Checkout Abandonment Rate
As with the cart process, you can also set up GA4 to track the checkout process. This could follow the typical path of beginning checkout to adding shipping to adding payment details and finally completing checkout. Here abandonment rates are of the utmost importance as these are users who are getting close to completing a purchase, but leave for one reason or another. Make sure you are auditing your checkout process to ensure that there is as little friction as possible to maximize sales.
Thought Leadership is a hot topic but it is also a bit nebulous as the “end goal” is to be considered an authority in your given field. So what is the metric that defines your status? The following KPIs are some of the most common that we use to measure the impact of a Thought Leadership strategy.
If you are running a Thought Leadership strategy, you probably have a “hub” that is home to all newly generated content. This could be a company blog, a Medium account, or LinkedIn Articles. Regardless of where it lives, you’ll want to track how many times that content was viewed. Track the trends over time and if possible, where the users are coming from to maximize those channels for future posts.
Similarly, an integral part of Thought Leadership is promoting your… thoughts. This is typically done through social media channels so take the time to track the growth of your followers to validate that you’re putting out the right kind of content.
Engagement (likes + comments + shares)
The social aspect of social media is where Thought Leadership truly thrives or dies. You want people to like, share, and/or comment on your posts. Most social media platforms offer some form of analytics to track the engagement of your audience but there are also tools out there that will provide additional insights. Use this data to identify the types of posts that generate the most engagement to inform future activities on the platform.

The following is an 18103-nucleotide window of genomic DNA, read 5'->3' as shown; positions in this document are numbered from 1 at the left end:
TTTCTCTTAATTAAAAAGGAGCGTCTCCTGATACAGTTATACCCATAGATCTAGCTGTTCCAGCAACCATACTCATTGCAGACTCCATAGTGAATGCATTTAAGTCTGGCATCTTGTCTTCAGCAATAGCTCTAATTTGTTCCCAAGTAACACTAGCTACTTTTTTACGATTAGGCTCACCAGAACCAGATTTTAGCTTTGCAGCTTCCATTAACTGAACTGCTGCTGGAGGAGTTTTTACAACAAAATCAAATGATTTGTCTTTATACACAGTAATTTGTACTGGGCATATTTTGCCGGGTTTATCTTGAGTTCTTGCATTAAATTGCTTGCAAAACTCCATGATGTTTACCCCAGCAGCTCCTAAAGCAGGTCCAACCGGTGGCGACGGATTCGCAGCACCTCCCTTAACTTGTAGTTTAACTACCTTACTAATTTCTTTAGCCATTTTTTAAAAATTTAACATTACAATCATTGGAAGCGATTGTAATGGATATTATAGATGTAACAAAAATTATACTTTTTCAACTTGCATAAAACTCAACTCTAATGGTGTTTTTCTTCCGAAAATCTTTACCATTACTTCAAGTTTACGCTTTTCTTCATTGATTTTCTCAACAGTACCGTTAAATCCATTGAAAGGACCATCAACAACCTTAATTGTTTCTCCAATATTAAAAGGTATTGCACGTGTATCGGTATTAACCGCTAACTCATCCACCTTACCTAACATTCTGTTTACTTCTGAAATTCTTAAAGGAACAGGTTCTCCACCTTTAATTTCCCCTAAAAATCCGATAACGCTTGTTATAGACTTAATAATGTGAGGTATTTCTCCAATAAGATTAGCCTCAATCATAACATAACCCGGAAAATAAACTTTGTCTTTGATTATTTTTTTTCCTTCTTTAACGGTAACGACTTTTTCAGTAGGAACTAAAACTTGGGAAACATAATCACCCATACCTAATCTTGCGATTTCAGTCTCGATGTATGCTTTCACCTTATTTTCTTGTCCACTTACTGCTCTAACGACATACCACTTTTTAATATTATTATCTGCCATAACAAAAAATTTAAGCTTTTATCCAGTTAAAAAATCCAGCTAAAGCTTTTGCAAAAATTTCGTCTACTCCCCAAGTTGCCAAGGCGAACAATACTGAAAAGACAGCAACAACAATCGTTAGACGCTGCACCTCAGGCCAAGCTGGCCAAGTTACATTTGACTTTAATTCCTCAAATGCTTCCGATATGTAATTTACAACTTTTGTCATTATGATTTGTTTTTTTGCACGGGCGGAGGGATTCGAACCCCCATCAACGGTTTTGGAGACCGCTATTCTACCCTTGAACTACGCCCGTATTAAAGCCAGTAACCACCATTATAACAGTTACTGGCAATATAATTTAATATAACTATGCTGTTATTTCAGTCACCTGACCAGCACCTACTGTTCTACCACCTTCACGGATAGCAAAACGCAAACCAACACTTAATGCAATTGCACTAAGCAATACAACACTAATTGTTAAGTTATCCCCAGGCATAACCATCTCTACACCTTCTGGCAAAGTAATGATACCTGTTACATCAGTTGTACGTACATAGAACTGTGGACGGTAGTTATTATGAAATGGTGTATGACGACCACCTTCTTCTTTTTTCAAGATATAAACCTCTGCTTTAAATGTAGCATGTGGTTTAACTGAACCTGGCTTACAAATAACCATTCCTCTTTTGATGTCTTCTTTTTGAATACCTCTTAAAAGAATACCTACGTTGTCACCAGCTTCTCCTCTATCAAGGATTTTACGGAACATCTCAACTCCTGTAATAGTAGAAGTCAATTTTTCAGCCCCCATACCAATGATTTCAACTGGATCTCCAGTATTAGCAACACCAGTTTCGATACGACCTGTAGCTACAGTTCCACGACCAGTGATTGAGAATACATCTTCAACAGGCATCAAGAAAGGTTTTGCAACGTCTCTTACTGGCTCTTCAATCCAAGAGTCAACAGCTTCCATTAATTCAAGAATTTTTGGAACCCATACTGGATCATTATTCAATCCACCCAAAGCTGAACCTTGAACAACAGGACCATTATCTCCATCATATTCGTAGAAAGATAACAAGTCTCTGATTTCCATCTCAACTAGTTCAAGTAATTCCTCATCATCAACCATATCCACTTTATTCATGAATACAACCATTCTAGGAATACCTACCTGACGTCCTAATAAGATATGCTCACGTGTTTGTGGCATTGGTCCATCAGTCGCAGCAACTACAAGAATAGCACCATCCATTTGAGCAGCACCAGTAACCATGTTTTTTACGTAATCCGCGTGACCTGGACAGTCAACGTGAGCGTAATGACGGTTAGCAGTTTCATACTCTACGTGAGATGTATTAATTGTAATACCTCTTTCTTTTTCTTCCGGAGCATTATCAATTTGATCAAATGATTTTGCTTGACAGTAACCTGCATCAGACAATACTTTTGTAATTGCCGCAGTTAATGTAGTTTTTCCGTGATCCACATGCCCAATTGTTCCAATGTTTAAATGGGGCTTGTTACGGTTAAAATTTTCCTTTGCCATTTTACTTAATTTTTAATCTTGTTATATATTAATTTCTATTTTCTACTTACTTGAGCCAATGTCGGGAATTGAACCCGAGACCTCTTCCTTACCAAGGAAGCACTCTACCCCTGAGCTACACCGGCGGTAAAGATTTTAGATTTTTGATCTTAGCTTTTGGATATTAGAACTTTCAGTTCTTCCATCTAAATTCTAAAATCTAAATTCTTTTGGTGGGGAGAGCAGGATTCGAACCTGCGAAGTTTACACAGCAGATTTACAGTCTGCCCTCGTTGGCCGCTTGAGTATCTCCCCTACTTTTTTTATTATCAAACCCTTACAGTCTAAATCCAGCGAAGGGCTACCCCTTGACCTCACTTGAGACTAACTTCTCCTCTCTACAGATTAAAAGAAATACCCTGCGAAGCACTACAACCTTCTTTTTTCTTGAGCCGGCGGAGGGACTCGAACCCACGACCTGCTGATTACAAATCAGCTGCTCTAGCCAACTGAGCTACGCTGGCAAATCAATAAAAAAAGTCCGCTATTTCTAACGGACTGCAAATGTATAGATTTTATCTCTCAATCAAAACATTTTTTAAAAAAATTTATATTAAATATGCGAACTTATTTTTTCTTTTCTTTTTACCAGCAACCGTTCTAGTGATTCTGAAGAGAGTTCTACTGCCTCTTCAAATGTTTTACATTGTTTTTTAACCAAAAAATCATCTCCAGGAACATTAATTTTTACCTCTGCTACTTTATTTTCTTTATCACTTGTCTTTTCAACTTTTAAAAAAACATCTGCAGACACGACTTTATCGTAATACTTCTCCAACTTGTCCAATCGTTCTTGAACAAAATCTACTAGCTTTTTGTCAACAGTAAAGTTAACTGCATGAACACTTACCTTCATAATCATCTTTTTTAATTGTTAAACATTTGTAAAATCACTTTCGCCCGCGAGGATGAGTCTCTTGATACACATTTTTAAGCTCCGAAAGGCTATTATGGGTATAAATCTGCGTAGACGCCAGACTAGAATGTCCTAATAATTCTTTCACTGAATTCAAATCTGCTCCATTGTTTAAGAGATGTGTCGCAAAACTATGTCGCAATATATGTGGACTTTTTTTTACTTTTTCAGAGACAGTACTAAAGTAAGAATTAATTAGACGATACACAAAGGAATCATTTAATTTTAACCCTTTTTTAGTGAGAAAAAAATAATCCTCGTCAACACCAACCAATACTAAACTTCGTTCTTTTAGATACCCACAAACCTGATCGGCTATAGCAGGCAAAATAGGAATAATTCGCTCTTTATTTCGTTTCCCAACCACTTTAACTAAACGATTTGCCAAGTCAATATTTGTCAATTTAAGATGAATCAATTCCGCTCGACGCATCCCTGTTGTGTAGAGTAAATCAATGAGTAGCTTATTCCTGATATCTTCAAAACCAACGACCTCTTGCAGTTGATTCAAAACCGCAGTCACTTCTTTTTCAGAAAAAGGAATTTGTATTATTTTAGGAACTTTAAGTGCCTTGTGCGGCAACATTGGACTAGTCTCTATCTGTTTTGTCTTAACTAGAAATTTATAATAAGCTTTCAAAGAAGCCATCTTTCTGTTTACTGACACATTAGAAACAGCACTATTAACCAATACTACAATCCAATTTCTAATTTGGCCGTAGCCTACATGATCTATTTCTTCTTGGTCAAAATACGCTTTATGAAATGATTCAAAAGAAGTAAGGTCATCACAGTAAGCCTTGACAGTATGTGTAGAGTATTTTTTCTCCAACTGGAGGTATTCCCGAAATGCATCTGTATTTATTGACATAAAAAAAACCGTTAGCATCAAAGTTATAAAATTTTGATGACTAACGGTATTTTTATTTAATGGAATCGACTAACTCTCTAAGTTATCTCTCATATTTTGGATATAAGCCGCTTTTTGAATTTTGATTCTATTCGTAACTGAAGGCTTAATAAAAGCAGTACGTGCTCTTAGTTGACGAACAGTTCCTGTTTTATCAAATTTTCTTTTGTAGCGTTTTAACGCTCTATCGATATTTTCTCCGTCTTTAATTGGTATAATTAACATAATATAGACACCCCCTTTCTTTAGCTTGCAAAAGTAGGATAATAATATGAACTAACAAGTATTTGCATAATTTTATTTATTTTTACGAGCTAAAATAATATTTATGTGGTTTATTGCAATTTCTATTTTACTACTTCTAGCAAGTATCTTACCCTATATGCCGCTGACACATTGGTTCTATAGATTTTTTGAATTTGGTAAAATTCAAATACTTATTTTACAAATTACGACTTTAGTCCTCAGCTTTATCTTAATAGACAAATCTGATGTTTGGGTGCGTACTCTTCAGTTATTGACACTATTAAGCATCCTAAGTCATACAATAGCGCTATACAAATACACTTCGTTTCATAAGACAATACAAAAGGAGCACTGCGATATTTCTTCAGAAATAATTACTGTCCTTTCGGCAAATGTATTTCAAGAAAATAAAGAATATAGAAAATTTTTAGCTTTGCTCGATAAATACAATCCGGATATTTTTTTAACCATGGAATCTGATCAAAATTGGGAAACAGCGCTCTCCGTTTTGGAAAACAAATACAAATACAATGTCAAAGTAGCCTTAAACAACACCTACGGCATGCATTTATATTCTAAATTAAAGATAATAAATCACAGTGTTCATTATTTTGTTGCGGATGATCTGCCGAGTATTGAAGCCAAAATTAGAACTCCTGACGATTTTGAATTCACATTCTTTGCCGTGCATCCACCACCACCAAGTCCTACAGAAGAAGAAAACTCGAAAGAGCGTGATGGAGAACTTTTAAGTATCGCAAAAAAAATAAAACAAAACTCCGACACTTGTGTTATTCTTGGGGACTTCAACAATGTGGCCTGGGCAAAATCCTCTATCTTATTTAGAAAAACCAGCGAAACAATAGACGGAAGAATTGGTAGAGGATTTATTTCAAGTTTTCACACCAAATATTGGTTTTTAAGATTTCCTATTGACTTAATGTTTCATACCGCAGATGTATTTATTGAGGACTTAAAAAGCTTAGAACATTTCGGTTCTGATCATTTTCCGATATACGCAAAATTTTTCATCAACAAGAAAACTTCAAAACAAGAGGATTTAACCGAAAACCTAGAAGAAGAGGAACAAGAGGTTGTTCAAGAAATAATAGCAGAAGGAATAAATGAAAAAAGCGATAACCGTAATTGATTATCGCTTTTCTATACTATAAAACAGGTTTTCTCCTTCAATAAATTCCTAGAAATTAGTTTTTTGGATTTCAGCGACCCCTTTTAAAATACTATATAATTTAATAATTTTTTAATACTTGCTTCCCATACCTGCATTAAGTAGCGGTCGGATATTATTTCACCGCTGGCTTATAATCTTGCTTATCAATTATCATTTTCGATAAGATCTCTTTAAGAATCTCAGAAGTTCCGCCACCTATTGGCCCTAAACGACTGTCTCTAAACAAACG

I couldn’t think of a better way to define this next metric as it can take many forms. An aggressive Thought Leadership campaign will likely have content pieces that require some additional engagement from the audience to get it. This could be in the form of a podcast (or guest podcast appearance), an ebook, a webinar or workshop, or even an in-person event. Regardless of what it is, make sure that you have measurement tools in place to track the success of those additional content pieces.
Where I believe Brand Awareness and Thought Leadership diverge is the subject of the promotion. Thought Leadership campaigns are typically promoting an individual, whereas Brand Awareness campaigns are focused on a company or specific product. Below are three KPIs to track when running a Brand Awareness campaign.
Creating buzz around your brand is the ultimate goal of a Brand Awareness campaign so tracking mentions of your brand is a key metric. If you have a unique enough brand name, you could utilize a tool like Google Trends (free) to view mentions over time. Otherwise, there are a bevy of paid tools available that can track this trend as well.
At the very least, set up a Google Alert (also free) for your brand name and you’ll get an email with new mentions that Google discovers. It’s not perfect, but it can provide insights into what’s being said and where. This can also be useful in identifying potential partners for collaborating on marketing efforts.
Social Media Reach
Similar to Thought Leadership, you want to see how many people are seeing and interacting with your brand on social media. Each platform will have reports on reach so monitor regularly to capitalize on spikes in engagement when they come around.
If you are promoting your product or company via an advertising platform like Google Ads, you can track how many times your ad was viewed (impressions) to see if you’re getting your name out there effectively. Some platforms even allow you to target who sees your ads based on demographic information, job titles, or industry, so make sure you’re utilizing those features when analyzing your results.
Take the time to review your marketing objectives in order to identify which of the above KPI will give you the best picture of your progress. Then benchmark those metrics in order to show how your digital marketing has been impactful. While it may be tempting to change tactics quickly if you don’t immediately see success, keep in mind that marketing takes time. These measurements should just be part of a greater evaluation of your marketing effectiveness.